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The Live-Action Mulan Remake is a Disgrace (Not to Our Surprise)

Eh. This remake is like if Zack Snyder directed a Mulan remake but actually liked color.

I must’ve watched the 1998 Mulan at least a hundred times as a kid. If you don’t know, I’m half Chinese, half Caucasian. In spite of my ethnic background, this is just coming from my experience personally, I don’t think as a mixed-raced child I really thought or was aware that much about the whole “Asian significance” of Mulan or why my mom probably chose to buy it for us in the first place—kids don’t really notice these sort of cultural gaps. As a youth, I was just sheerly entertained by how good of a movie it is. Now as an adult however, it is neat to see that the “objectively” (haha, kidding) best Disney princess movie—although, I still have yet to see the animated Beauty and the Beast—happens to be the one that candidly showcased ancient Asian culture in America’s entertainment scene during the late 90s. 

I think this remake we have here is more concerned with the power of ridiculously epic slow-mo camera angles, wide-gazing scope shots, and montage compiling more than it is with expanding on the past’s corrupt Chinese culture that the previous movie establishes elementarily. With live-action adaptations, there’s usually an automatic expectation for it to have added maturity considering the cartoon world has left and the physical world has arrived, however, the 2020 Mulan feels as if it has translated its predecessor almost beat by beat in terms of story, themes, and characters to create a cartoon that feels forcibly formatted into live-action. There’s an additional 30 minutes added here from the original and yet the musical numbers have been deducted, Eddie Murphy is nowhere to be seen, and I, indeed, was not able to get down to business. Imagine if this whole extravaganza had just been an R-rated war movie (I‘m allowed to dream you know?) then maybe I could see a justifiable reason for the musical numbers or the magical sidekicks to be torn out of the picture.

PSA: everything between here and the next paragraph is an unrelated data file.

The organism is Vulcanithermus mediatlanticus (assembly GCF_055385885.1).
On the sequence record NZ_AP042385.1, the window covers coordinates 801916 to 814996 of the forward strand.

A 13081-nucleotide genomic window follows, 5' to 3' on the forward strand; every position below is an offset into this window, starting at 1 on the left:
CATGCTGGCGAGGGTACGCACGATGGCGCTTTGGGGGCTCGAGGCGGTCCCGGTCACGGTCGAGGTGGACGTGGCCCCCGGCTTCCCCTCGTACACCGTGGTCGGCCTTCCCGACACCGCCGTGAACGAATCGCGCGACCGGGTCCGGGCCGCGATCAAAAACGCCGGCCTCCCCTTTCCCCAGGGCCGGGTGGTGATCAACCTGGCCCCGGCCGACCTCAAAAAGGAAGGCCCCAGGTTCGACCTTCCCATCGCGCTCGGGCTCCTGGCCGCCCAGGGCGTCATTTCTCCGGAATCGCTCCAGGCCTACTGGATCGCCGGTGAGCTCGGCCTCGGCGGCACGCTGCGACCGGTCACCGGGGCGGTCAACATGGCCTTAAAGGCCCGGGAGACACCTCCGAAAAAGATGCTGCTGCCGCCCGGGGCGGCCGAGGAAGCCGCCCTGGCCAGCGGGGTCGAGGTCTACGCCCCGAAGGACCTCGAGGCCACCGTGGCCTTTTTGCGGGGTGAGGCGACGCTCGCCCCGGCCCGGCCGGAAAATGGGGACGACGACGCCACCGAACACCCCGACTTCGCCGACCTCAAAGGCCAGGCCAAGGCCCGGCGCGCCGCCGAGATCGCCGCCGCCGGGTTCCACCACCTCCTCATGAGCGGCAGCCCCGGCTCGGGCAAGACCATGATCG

But it’s not necessarily this in which I am distraught by; it’s what replaces these assets: pointlessly over-the-top expositional conversations, awkward attempts to translate the goofy scenes from its source material into live-action, a lopsided structure of events which equates to an awfully slow pace, a perplexing new character who’s used solely as a plot device, and an unappealing construction of eccentrically edited action spectacles; these lackluster properties are what make this Mulan remake insanely uninviting. Nobody should accept this feeble magnitude of quality from Disney anymore when it comes to their greedy rehash expeditions.

It’s a much prettier-looking movie than I expected though, I must say. Minus the distracting CGI, of course. Again, it’s Snyder but with pleasing coloring. 

Verdict: D

2020 Ranked

“Mulan” is now available to purchase on Disney+.

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